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Stories from Martyrs' Mirror | 2. Jail

2. Jail

"Prisoners!" the bailiff on the horse shouted in Flemish, and the gates of the Meenen jail swung open. A dozen armed officers pushed two thieves through the door, into the hands of the guards. The man on the horse waved his cap at the jailer, and his long feather with it, and wheeled around.

Behind him, six prisoners of a different sort were being herded into the courtyard, with only two men to guard them. The Dean of Ronse led them on a Spanish mare. He had been drinking and felt somewhat jolly, for on the other side of town, his officers were more successful than he had been.

"Anabaptists, eh?" inquired the bailiff.

The Dean of Ronse nodded.

"Man, how can you feel safe, making arrests with so few men to protect you?" the bailiff asked him.

The Dean smiled. "I have nothing to fear in that respect. For I only go out to catch good people, and there is no danger in arresting that kind."

The bailiff pondered what the Dean said, then answered, "If you arrest the good people and I the bad, who then shall remain free?"

The Dean of Ronse laughed, and the bailiff joined in. The Dean's six prisoners didn't say anything. After they had been placed in a common cell, the judges began questioning them, one by one.

That afternoon when the Dean of Ronse, called the inquisitor, came home, his servant poured him a large cup of red wine from Spain. The inquisitor sank into his leather chair, and began to read over the reports of the prisoners' first questioning.

On the 20th of October, in the presence of the judges of Meenen, there was orally examined Anna Timmermanns, aged over thirty years, born in Rotterdam:

She says that she always lived in Rotterdam, except one year that she lived here in Meenen, but she returned here last year and has remained here ever since. She says she did not ask the names of the people she used to work with. She says that she met George Baumann three months ago when he came to the house of Dirk Willems to buy some shoes. She says that before she was baptized, she had heard that she must live according to the command of Christ. She took a Bible and New Testament, and found that it was as it had been told her. She says that she was baptized according the command of the Lord, but does not know the exact day; but it took place in the house of Dirk Willems, near the woodyard, and that she did not ask the name of the man who baptized her.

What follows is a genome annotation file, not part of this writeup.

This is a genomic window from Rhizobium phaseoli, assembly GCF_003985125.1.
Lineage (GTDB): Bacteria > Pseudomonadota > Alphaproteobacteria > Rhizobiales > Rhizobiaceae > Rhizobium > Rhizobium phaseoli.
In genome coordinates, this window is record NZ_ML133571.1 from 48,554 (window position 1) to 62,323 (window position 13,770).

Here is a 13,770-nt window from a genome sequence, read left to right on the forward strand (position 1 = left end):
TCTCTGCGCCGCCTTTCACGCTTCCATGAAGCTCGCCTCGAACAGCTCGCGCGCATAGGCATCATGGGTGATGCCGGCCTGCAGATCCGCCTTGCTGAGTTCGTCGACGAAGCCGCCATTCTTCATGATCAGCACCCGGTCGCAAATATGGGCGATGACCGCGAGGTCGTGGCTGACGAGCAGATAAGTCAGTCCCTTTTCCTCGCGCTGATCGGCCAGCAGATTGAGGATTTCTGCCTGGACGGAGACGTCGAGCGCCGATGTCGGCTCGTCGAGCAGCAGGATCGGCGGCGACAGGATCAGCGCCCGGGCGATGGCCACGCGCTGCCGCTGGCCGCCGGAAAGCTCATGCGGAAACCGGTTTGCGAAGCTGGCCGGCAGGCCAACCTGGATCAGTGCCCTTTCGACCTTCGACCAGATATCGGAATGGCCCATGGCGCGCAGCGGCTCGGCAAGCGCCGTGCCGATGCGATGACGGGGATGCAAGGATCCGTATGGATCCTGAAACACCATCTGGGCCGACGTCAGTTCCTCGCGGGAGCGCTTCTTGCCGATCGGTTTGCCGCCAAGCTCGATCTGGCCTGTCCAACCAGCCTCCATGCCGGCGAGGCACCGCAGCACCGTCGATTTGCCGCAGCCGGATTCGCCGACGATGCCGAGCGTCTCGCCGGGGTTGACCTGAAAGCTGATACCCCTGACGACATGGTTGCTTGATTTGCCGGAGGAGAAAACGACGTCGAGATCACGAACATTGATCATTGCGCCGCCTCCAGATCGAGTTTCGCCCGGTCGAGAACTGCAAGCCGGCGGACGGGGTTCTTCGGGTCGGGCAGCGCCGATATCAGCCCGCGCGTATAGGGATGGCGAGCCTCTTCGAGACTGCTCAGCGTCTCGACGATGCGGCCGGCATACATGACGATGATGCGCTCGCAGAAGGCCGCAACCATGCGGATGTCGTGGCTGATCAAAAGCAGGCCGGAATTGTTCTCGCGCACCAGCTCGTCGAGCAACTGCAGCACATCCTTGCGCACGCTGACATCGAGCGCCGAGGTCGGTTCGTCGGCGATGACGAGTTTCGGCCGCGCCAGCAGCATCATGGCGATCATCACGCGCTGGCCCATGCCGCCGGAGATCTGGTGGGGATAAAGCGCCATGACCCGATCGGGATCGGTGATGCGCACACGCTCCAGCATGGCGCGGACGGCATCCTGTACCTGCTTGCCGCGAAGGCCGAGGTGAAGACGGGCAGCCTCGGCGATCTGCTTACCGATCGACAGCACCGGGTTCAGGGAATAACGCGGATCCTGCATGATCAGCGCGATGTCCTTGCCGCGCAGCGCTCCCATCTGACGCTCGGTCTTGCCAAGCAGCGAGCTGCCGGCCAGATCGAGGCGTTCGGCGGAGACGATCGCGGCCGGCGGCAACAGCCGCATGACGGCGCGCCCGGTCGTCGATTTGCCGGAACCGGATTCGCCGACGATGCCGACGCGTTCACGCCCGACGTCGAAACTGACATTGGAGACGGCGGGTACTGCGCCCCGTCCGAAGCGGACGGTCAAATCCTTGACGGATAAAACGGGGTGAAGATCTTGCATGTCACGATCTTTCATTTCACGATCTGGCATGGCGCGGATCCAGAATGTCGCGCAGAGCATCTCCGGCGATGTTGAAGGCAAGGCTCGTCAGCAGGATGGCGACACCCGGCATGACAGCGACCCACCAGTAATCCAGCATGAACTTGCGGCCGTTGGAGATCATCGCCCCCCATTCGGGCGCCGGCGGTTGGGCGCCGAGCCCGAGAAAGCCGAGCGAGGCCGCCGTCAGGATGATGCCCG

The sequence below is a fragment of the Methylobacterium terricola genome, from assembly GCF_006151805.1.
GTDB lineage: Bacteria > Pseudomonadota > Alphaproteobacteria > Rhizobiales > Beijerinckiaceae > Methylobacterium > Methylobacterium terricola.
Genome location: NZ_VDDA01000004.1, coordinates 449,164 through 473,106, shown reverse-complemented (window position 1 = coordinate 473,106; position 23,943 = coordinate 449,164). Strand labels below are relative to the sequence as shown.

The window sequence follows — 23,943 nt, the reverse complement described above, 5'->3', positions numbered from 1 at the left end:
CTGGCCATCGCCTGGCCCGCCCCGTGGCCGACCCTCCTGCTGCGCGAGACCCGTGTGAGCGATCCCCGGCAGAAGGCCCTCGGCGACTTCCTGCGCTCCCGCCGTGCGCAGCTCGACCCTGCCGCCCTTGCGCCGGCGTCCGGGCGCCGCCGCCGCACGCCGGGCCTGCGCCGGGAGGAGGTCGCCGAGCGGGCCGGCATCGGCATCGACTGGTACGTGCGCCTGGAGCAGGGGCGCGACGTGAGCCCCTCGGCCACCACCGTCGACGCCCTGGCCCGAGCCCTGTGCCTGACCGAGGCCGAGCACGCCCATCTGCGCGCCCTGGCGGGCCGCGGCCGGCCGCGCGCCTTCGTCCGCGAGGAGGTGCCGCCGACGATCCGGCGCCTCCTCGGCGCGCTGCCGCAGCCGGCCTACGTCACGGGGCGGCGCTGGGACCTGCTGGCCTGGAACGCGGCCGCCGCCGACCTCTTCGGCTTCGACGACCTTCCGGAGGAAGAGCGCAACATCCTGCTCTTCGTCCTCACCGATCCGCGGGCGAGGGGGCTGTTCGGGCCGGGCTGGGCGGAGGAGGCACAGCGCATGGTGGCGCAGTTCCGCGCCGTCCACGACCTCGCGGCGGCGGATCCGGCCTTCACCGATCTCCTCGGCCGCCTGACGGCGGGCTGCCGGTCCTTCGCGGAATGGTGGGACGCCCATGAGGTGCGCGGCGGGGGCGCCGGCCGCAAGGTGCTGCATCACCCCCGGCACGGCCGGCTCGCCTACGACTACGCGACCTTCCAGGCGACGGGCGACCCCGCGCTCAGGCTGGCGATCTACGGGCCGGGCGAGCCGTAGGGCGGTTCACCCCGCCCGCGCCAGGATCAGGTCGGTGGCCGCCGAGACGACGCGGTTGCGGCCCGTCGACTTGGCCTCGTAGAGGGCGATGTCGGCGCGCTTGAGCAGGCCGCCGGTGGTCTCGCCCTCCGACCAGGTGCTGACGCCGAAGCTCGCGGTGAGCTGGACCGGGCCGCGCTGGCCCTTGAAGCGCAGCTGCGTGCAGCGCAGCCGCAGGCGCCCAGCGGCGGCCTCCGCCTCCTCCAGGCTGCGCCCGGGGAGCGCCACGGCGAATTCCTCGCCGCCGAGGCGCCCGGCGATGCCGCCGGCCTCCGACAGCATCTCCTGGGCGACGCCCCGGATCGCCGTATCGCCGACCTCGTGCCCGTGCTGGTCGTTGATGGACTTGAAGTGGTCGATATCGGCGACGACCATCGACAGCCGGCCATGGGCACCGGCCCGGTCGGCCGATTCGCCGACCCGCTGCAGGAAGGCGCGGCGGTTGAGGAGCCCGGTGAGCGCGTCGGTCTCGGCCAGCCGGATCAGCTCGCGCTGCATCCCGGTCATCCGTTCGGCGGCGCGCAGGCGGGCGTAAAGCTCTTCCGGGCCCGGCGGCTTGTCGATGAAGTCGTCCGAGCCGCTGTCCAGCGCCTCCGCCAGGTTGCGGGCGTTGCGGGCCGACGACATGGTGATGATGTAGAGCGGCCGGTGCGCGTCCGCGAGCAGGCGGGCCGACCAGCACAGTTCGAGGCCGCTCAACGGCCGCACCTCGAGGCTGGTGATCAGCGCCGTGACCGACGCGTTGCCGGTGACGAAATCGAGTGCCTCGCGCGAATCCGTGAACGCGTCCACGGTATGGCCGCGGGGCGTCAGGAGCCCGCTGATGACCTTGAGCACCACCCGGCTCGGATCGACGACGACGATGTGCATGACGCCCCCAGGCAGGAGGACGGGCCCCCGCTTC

Of Hans Segers of Amsterdam, aged 28 or 29 years:

He says he has lived here in the city of Meenen for eight months, in the house of Maria Jansen, near the fishmarket, and last in the house of Dirk Willems, where he was arrested. He says that he does not want to tell where or from whom he heard the gospel. He says he thinks much of the Lord's Supper but nothing of the state church, and that since he embraced this gospel, he has not been to the state church. He says he was baptized since he believed, a certain time ago, and that he does not wish to tell when, where, or by whom it was done. After being severely tortured, he said he was baptized by a man named Lennart, but had never seen him before and does not know where he came from, and that he was baptized in this city, near the woodyard, a year and a half ago.

Of Haddie Byler of Meenen, aged about 26 years:

She says that she has been here in the city about two or three years, and that they stayed near the woodyard, and afterward in a house where lace is made, and which is next to a stable. She says she believes on the foundation of the apostles and prophets. She says she was baptized about five years ago, and not in this city but in Amsterdam. After being tortured, she says that he who baptized her is named Lennart, and that it took place five or six years ago in the house of a man named Gerrit, and that she does not know the last name of Lennart, because they do not have much desire to learn the last names of their fellow members, so as not to bring their brothers into trouble.

Of Elisabeth van Roder, aged 18 years, from Vuren:

She says she came to this city about three years ago, and that she stayed for a while near the woodyard, and wove lace in a house near there. She says she did not go to the state church either last Easter or Christmas. She says that she observes all that God has commanded. She says she was baptized according to the teaching of Christ, a little over three years ago, just outside of Antwerp, by a man called Lennart, who was executed last summer in Antwerp.

Of George Baumann, born in Antwerp, aged about 28 years:

George when tortured said that he was baptized in Antwerp about two years ago, by one Lennart, whose last name he does not know, nor where he is now, and he had never seen him, except when he baptized him. He says that several others, whose names he does not know, were present when he was baptized. He says he does not know the women who were at the house where he was arrested, or where they were going. He does not know the names of those who had taught him the gospel, because they do not often ask for the names of others, and do not want to know them.

Of Dirk Willems, born in Asperen, aged about 30 years:

He says that he has been in Meenen for about two years, near the woodyard. He says the one who baptized him had a strange accent and talked somewhat loud. He says that ten or twelve people were present at his baptism, but he does not want to say who, nor did he know all their names, and that others were baptized with him, but he does not want to give their names. Furthermore, he says that he arrived at the place where he was baptized, in Rotterdam, on an evening, and stayed there the whole night and the following day, until the evening when he was baptized.